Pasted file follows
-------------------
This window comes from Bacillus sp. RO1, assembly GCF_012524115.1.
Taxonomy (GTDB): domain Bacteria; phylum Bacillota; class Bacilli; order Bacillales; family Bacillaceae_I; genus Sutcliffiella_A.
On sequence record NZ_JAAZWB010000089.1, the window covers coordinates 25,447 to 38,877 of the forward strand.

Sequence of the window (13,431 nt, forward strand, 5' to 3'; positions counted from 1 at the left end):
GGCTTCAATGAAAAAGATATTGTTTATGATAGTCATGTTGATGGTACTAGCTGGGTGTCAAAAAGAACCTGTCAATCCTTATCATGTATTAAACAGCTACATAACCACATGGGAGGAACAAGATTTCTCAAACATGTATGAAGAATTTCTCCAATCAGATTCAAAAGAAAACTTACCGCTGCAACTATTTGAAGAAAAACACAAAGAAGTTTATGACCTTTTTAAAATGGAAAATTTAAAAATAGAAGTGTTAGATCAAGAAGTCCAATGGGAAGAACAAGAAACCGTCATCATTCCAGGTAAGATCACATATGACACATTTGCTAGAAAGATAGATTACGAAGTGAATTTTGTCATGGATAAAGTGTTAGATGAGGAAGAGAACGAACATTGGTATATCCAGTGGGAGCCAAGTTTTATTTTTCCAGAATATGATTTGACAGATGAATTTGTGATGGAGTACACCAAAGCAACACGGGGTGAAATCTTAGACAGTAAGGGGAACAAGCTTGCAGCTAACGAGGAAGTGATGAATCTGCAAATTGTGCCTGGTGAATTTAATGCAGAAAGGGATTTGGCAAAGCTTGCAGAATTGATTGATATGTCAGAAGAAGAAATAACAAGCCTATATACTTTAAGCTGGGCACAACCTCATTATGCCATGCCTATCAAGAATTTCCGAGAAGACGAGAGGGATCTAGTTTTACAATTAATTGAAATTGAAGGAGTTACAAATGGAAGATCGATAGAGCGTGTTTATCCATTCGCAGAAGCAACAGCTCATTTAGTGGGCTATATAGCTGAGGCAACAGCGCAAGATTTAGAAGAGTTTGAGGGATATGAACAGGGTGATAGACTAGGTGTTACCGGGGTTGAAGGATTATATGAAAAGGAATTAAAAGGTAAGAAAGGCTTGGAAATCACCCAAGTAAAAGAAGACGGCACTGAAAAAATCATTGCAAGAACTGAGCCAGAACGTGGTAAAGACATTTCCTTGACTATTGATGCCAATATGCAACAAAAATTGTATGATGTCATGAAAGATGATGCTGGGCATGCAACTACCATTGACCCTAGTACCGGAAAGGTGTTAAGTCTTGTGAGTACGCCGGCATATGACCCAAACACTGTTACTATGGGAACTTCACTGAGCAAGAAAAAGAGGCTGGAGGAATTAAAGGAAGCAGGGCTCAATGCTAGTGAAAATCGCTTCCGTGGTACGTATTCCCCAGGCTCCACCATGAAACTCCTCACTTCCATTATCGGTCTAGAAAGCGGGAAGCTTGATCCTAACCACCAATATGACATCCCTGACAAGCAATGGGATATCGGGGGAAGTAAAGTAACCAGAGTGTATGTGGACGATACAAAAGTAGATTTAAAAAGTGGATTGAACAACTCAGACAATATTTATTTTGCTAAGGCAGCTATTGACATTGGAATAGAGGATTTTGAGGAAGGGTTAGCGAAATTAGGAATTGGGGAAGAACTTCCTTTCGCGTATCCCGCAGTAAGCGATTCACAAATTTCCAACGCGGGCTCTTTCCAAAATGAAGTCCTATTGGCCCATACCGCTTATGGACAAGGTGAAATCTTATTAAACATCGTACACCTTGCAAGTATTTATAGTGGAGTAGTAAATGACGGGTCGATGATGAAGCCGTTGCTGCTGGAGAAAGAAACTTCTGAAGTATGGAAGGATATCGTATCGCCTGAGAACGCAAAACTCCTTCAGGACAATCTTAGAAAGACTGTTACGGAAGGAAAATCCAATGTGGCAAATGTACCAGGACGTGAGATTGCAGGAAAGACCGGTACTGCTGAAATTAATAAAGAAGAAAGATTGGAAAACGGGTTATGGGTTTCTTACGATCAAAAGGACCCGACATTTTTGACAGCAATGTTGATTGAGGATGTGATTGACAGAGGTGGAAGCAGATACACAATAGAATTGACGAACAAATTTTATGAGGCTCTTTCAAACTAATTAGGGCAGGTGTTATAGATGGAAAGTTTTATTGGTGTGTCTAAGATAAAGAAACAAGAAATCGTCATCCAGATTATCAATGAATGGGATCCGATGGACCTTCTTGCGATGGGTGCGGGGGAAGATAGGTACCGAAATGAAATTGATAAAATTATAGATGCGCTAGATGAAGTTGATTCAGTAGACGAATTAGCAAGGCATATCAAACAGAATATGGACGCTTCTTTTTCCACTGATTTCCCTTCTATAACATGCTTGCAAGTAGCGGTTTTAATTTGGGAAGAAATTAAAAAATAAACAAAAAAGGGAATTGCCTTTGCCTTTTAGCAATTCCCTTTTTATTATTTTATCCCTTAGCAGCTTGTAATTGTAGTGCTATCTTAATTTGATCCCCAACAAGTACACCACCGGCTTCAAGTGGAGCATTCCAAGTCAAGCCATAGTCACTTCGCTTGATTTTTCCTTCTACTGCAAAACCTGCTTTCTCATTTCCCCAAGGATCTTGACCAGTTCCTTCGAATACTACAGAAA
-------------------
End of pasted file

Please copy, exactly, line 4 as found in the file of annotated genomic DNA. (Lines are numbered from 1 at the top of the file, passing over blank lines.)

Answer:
Sequence of the window (13,431 nt, forward strand, 5' to 3'; positions counted from 1 at the left end):